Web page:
NPR Morning Edition
May 22, 2000
SMITH: Indeed, one BU business school professor, who asked to remain nameless, worries that the e-business center will subtly pressure faculty to find students who have profitable businesses and, quote, "place bets on them." Adam Menzel is a student at nearby Brandeis University and also an Internet entrepreneur. He says he would have loved the access to the venture capital that BU students are getting, but he says he would resent it if his school took any kind of commission for such a favor.
Mr. ADAM MENZEL (Brandeis Student): For a school who's supposed to support their students, who's supposed to, you know, nurture and help their students grow in their futures, it seems to me that to be taking a percentage of a referral for venture capital is to say that the students were trying to milk you for everything you have right now. You know, 'We're trying to get our cut.' Well, you can't.
SMITH: Instead, Menzel says universities should offer students all the help they can and down the line they will be rewarded by successful alumni. But universities are hungry for new ways to boost their endowment, and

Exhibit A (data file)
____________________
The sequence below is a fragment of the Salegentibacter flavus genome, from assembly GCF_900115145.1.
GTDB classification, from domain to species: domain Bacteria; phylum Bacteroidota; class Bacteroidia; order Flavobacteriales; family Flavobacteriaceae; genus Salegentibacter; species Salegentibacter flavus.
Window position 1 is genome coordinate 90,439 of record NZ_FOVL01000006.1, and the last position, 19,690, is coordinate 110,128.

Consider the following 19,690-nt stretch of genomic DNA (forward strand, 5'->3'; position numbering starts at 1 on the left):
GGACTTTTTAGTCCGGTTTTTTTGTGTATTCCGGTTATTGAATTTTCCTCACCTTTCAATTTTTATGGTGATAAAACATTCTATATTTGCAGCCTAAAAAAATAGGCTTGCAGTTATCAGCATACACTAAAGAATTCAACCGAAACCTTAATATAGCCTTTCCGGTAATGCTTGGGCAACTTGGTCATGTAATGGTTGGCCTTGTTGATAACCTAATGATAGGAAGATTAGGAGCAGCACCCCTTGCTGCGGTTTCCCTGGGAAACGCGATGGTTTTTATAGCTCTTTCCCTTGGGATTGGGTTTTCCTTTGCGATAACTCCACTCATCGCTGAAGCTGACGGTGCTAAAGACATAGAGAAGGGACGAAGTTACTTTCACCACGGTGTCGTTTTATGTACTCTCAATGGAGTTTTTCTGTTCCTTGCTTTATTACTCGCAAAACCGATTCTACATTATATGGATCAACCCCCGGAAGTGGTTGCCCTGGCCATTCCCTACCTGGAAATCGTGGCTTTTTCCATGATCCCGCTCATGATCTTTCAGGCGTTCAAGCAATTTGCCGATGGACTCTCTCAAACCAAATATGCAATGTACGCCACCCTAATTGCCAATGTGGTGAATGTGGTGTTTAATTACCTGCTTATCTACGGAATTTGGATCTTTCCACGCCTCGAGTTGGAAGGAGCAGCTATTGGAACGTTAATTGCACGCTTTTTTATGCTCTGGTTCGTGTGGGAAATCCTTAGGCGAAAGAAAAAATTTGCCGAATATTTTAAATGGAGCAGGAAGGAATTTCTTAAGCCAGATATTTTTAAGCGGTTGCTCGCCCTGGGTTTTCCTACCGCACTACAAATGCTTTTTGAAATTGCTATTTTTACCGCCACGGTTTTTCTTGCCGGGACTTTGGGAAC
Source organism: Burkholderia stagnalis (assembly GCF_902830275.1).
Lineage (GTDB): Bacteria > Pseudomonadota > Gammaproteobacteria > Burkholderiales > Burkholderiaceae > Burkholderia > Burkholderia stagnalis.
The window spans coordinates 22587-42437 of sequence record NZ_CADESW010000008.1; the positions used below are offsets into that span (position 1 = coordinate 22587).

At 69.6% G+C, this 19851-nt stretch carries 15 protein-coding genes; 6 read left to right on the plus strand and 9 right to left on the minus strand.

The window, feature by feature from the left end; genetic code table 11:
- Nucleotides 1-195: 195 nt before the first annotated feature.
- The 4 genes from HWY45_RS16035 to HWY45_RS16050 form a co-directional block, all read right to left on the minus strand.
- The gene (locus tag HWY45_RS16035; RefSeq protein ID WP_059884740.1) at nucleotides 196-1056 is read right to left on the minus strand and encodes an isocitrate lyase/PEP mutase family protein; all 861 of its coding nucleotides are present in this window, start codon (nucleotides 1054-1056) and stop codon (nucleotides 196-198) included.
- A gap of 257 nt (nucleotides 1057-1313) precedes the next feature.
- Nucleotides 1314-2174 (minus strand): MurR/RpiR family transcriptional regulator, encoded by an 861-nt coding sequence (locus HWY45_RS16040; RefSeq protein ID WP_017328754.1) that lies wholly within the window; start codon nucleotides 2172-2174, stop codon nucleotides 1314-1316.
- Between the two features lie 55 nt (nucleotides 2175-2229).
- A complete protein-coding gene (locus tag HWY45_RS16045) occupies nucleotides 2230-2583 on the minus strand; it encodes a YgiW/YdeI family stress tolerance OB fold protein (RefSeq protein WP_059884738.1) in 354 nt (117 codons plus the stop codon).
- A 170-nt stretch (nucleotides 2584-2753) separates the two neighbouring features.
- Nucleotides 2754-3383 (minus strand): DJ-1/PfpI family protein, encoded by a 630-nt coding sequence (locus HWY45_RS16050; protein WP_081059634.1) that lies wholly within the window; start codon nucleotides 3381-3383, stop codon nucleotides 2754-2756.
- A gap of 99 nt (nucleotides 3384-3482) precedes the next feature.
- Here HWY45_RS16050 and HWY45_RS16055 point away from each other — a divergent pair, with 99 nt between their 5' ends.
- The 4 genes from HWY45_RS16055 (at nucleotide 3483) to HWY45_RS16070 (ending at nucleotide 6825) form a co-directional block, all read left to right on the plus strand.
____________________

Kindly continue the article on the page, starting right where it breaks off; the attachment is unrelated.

Harvard law Professor Charles Nesson from the Berkman Center for Internet and Society says schools are no longer willing to sit back and wait a decade or two for gifts to come in from generous alumni.
Professor CHARLES NESSON (Berkman Center for Internet and Society): It is inevitable. And it's a very big movement now. The whole march of the dot-corn world is one that I think has left universities feeling that they're either going to catch the wave or get rolled over by it.
SMITH: Still, Nesson says what Boston University is doing could be a lot worse. While the university does stand to profit from student businesses, it has kept at least an arm's length between professors and profits. BU alum and donor Michael Bronner says Boston University's program ensures that faculty cannot personally benefit from companies run by their students......
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